Financial methods of appraisal are classified based on those returning a number - as the three mentioned above - or those returning a percentage (such as Accounting Rate Return, ARR, and Internal Rate of Return, IRR). In this regard, PB method measures cash flows by equating time taken in cash inflows to not only match outflows but also repay resources used to fund the project at the initial stages. For PB financial appraisal method to be successful, an initiated project has to pay back within the stipulated time limit. The method also favours liquidity and no complex re-accounting restrictions (Drury 2005).
The second financial appraisal method is DPB, which value is deliberated using discounted cash flows. DPB has a number of merits; it is easy to understand and arrive to final figures because it focuses on cash flows. The process values time value of money (Röhrich 2007). Third approach, ARR, is a popular method despite it is potentially inaccurate. ARR uses accounting profits to appraise values. This method includes the use of profit in project appraisal and is simple and easy to understand (2008).
Another method is IRR, which accounts for variations in NPV. The figures represent discount rate where net present value is zero. In order to judge a viable project using this method, company managers need to award projects with greater IRR values than cost of capital. According to Siddiqui, IRR is also applied in cases where there is a single project for financial appraisal (2005). There is no specific formula of measuring at IRR; but, the point where NPV is zero can be arrived at through interpolation of discounted the rates.
IRR also has both strengths and weaknesses. The strong side of this method is that it enables company managers to familiarize themselves with percentages and that there is no need of predicting discount rates. Moreover, IRR endows managers the right of judgement. In the contrary, the method is cumbersome as it requires complex mathematical concepts for interpolation. Its accuracy is based on whether resultant values are negative or positive and if negative cash flows are involved, the figures are bound to mislead for future years’ values (Ryan 2007).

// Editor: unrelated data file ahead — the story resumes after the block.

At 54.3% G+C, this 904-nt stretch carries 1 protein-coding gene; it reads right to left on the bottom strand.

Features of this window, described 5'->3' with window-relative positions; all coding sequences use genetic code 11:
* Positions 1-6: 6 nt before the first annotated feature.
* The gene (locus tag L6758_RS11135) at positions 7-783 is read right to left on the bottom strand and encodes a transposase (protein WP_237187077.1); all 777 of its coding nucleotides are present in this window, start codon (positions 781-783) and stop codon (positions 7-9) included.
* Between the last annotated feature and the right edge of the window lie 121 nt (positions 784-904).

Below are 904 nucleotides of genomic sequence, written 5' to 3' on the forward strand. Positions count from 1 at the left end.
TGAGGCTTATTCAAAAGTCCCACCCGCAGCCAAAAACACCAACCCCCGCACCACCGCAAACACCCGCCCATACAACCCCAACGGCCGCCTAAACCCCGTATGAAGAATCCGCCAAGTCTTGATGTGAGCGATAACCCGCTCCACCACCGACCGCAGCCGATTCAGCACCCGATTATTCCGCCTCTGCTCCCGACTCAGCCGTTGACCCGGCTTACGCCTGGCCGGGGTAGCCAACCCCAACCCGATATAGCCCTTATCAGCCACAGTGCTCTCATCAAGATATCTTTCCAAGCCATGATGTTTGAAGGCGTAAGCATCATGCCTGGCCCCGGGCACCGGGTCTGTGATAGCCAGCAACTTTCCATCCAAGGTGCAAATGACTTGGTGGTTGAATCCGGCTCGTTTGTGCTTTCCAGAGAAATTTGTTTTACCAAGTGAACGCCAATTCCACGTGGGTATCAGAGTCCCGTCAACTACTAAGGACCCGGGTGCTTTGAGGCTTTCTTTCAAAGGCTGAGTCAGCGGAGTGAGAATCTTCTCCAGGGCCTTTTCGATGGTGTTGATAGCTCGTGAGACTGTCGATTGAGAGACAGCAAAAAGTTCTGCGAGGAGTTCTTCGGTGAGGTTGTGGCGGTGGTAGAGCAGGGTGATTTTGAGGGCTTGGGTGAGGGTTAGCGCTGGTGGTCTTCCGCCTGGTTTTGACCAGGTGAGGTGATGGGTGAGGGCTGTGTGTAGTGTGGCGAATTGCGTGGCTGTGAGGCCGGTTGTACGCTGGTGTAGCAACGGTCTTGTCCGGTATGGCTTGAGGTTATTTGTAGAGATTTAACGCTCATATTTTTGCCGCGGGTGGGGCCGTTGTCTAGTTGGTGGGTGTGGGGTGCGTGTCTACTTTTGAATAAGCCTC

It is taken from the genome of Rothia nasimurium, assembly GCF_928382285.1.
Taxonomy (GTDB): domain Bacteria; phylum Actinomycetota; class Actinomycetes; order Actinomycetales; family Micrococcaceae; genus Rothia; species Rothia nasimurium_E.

Net Present Value and its Risk Problems
Net present value is principally the best method of project appraisal because it is theoretically superior and ensures maximum realization of shareholders’ wealth. According to Moyer, McGuigan & Kretlow (2008) shareholders’ wealth is important because it shows the magnitude of time and risks related to forecasted benefits that are bound to be received. NPV also measures value of money currently and for different years. Just the same, cash flows are valued separately in each year and then their values are translated into present values using discounted rate/present value factor. To achieve these values, net cash flows at different periods of the project are discounted via use of rate of return that is determined prior to this stage.
NPV shows that the amount a firm is keen to pay today in order to expect benefits in the future. The interests are evaluated using current interest rates and discounted at future values. On the other hand, IRR figures represent debit value when NPV is zero. In IRR private firms always prefer using between 12-12% of cash inflows while public sector organization use between 5-6% (Rouse 2007). The percentages differ because companies in the private sector have higher uncertainty ratios than public corporations. When using IRR, firms make projections, which may not necessarily reflect the true status in future, and it is misleading to judge success of projects on uncertainties.